Ice Age Ahead (iaa)   

When a great moment meets a little people

by Rolf A. F. Witzsche
explorations from my novels

 

As God is Soul
 our world becomes empty when we loose the soul of our humanity

Here we find a standard that we cannot ignore without deadly consequences.
What defines us as human beings? 
Is it our capacity to create or destroy, to build or to steal, and to kill or to nourish?


Tale of the Lost Son

A tale is told of a woman who had married a princely man, both by stature and by intelligence, and also by his manly looks and strength. But the man was not a prince. He was a soldier, and as a soldier he was killed in a war like many others in countless wars. As it was, the woman who mourned for him, carried their child. In time the child was born. It grew up in her arms and became a beautiful boy, wrapped in the tenderness of her care and her love.

As the boy grew older, he displayed evermore of the attributes of his father, so that the woman's love for him became the very reason for her living. She longed for no other love. Her life was fulfilled in the happiness of those years.

Then came the years of famine. The boy was twelve. A great migration began that many people undertook in the hope that they might escape the worst of the famine. She and her son were among them. One day, in the throng of the escape, her son was stolen from her side. Many children were stolen in those days, to become laborers for somebody else.

Grief-stricken to the deepest recesses of her soul, the woman refused to marry again. She had many suitors, since she was attractive as a person and still young, but her heart was too heavy with grief and fear. She feared that she would not survive another lost love. She felt it would be better not to love again, than having to bear the pain of loosing once more all that she had lived for. Instead of marrying, she made it her quest to find her lost boy.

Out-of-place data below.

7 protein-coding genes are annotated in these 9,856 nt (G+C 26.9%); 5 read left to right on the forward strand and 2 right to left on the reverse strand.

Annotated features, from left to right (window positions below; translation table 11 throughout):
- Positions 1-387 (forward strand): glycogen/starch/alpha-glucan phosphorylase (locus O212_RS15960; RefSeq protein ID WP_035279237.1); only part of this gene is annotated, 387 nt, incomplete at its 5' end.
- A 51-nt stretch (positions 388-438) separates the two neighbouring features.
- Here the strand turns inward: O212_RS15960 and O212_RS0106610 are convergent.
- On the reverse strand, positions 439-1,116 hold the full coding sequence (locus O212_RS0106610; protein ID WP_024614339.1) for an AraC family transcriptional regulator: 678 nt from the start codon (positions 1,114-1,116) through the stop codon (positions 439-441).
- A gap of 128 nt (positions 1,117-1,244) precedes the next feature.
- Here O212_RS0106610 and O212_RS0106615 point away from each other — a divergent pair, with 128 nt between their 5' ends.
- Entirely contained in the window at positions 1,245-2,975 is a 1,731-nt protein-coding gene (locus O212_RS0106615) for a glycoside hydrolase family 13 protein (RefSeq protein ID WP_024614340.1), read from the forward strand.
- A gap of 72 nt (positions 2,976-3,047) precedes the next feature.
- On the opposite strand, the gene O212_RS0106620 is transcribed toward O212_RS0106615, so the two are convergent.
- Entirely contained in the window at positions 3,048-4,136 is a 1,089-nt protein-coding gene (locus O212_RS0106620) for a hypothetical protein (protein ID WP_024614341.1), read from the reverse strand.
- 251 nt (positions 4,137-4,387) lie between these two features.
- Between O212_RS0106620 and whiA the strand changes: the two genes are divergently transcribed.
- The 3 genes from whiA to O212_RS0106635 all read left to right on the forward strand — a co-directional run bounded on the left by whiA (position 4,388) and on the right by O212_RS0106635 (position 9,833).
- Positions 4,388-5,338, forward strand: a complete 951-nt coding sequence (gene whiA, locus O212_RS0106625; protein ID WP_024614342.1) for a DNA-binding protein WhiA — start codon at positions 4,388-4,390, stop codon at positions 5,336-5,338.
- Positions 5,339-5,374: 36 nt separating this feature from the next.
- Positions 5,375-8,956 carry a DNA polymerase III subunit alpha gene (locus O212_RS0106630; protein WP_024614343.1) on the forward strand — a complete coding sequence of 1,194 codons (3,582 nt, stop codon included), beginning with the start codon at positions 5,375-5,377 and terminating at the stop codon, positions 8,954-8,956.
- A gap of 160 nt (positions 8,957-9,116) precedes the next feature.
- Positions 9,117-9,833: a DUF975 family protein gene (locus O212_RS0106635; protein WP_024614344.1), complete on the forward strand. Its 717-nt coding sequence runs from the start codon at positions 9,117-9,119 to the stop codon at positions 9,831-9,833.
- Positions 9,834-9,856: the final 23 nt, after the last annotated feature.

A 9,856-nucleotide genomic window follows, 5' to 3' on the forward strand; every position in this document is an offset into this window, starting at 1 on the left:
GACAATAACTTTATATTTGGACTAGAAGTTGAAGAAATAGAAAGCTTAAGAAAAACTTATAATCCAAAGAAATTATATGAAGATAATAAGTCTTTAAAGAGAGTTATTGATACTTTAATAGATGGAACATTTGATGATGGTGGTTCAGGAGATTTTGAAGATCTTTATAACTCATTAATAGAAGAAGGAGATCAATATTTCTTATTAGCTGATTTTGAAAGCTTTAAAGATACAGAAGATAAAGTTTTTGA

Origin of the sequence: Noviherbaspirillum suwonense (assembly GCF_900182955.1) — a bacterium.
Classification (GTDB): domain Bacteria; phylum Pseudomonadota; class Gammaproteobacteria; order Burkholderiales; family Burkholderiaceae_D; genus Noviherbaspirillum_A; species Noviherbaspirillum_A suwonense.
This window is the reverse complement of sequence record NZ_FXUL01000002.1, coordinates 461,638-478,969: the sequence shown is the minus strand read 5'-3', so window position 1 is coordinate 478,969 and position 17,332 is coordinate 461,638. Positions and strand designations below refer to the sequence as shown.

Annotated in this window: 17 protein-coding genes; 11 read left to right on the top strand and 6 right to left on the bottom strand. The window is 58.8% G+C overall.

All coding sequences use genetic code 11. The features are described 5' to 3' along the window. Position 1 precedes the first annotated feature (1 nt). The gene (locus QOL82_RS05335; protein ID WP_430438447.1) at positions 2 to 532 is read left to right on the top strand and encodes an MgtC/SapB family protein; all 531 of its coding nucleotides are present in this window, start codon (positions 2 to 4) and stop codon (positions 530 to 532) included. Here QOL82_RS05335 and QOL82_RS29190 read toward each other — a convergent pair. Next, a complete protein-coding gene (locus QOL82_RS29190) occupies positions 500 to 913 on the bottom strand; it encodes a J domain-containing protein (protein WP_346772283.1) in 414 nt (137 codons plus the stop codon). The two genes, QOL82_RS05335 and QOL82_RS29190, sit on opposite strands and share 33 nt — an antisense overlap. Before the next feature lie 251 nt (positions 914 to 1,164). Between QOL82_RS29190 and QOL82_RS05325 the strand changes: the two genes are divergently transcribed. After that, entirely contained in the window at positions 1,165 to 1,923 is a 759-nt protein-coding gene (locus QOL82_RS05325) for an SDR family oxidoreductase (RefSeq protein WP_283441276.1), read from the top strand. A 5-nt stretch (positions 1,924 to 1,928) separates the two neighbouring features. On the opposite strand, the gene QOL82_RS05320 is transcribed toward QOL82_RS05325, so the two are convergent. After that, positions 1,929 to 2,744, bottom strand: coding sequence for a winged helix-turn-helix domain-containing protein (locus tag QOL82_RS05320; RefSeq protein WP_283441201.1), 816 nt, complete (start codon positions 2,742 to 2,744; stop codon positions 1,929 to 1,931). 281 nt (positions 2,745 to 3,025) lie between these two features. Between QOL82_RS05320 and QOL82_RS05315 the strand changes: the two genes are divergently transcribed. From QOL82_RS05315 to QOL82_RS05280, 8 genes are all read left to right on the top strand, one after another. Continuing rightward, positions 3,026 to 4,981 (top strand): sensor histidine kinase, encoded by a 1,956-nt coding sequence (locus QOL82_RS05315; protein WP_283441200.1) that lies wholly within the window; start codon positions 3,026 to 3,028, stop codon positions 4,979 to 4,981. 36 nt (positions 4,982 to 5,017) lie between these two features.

As the years passed, however, her fading hope weakened her heart. She became more and more hateful and trusted no one. She hated especially the people who stole. Unfortunately, as the times were hard, many people resorted to stealing from one-another. Indeed, she herself had suffered hunger on several occasions when thieves had broken into her home and had stolen her living.

As time went by the villagers set up patrols to protect themselves from the thieves, nor did they deal kindly with whoever got caught. One day, the woman herself encountered a thief. She confronted the man on the spot, right in her own cottage. She screamed at him, but realized there was no one nearby to offer her help. Without wasting a moment, she confronted the man in a rage of up-welling anger, and grasped a knife and thrust it in him without thinking. It all happened in a flash of a whirlwind of uncontrollable emotions. Moments later the man lay on the floor in pain, grasping at his stomach, gasping for air, asking her for forgiveness. As she kneeled down to him she noticed a birthmark under his left ear that identified him as her son. She saw the birthmark as she lifted his head off the floor to give him a cup of water, which he had requested. The birthmark was uncommon. It was the same as that of her son. She embraced her son while he died. She knew she would have embraced him for his whole life, even as a thief. She would have cried for him, and let her love heal him. Now she could cry no more.

(a tale of our world from the novel, Roses at Dawn in and Ice Age World, Chapter 13)

The book is also available for free as a PDF e-book



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Rolf Witzsche
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Published by Cygni Communications Ltd. North Vancouver, BC, Canada - (C) 2009 -  Rolf A. F. Witzsche - all rights reserved

 

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